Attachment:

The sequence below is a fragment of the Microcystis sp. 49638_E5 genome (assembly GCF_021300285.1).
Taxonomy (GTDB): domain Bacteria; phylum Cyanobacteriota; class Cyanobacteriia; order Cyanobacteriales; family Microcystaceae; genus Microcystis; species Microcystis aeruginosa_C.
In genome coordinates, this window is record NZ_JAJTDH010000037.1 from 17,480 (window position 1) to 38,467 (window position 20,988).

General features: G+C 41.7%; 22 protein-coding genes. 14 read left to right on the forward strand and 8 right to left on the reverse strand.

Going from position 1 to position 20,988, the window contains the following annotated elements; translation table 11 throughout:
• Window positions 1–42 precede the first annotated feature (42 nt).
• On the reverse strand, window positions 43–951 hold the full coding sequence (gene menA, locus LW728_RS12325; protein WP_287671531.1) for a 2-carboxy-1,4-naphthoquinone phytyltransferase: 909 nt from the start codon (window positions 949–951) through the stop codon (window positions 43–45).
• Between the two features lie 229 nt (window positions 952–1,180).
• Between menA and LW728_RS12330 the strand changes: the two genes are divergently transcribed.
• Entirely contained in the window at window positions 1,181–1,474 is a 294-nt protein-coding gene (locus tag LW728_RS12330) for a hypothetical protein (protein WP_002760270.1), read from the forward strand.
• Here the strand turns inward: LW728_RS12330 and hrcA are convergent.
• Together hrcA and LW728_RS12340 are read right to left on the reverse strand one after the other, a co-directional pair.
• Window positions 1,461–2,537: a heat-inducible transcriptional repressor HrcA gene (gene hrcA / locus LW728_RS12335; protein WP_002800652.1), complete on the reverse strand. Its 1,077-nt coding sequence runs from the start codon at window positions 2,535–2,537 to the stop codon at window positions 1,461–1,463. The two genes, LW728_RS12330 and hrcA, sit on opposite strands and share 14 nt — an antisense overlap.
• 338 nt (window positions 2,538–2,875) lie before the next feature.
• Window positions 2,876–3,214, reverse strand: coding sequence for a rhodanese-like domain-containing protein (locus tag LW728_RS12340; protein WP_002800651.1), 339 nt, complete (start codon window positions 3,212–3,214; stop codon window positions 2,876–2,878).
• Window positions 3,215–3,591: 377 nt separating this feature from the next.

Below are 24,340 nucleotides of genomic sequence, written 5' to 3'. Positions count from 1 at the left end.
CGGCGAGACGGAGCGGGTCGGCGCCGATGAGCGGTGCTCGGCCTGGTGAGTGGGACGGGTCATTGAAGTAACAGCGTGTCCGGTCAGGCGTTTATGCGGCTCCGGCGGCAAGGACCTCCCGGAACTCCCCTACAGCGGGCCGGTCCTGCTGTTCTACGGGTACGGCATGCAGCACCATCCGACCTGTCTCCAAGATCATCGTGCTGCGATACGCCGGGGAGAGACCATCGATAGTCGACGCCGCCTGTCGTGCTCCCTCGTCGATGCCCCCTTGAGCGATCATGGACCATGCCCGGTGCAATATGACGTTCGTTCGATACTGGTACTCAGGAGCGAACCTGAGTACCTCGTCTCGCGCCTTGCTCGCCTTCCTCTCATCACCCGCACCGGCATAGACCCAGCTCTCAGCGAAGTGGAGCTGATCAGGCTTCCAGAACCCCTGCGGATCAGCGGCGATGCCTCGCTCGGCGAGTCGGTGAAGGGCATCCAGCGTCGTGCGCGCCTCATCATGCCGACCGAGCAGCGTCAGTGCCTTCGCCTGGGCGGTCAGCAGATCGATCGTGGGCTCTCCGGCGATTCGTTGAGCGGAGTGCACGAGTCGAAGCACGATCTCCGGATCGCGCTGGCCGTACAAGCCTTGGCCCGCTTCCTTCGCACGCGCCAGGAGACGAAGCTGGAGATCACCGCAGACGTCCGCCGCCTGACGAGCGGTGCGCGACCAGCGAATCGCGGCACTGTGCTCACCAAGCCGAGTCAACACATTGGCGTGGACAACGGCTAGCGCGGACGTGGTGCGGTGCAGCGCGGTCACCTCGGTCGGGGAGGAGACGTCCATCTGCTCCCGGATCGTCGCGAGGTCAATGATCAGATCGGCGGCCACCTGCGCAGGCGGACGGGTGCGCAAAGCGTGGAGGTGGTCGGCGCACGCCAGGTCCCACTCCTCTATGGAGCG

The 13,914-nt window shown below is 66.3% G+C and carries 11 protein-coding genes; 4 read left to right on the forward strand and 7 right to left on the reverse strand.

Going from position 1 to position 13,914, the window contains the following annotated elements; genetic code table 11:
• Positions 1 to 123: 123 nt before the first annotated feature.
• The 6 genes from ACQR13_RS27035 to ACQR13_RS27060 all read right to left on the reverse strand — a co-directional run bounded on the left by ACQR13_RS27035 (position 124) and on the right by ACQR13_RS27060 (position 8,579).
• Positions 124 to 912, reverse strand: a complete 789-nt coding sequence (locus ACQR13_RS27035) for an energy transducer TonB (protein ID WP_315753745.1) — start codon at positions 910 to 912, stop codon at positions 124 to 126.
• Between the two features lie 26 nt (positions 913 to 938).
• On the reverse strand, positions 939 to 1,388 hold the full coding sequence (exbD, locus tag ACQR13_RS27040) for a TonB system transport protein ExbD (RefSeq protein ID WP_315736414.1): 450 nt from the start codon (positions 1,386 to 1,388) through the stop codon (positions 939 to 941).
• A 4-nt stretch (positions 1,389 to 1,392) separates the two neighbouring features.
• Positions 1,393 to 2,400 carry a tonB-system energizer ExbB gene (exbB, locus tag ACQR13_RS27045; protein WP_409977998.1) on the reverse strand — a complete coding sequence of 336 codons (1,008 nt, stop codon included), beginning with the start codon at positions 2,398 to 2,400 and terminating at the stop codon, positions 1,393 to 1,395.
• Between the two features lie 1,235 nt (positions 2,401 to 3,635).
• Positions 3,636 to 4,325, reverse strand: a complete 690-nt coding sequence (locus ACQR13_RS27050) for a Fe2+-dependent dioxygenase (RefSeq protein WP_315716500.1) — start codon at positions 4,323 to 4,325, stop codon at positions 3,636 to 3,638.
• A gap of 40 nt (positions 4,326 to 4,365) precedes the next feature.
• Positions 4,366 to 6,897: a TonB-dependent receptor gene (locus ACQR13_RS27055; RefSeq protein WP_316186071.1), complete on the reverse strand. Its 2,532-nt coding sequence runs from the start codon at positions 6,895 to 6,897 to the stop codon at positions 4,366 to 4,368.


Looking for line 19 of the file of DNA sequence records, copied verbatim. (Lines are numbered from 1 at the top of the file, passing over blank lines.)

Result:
The 13,914-nt window shown below is 66.3% G+C and carries 11 protein-coding genes; 4 read left to right on the forward strand and 7 right to left on the reverse strand.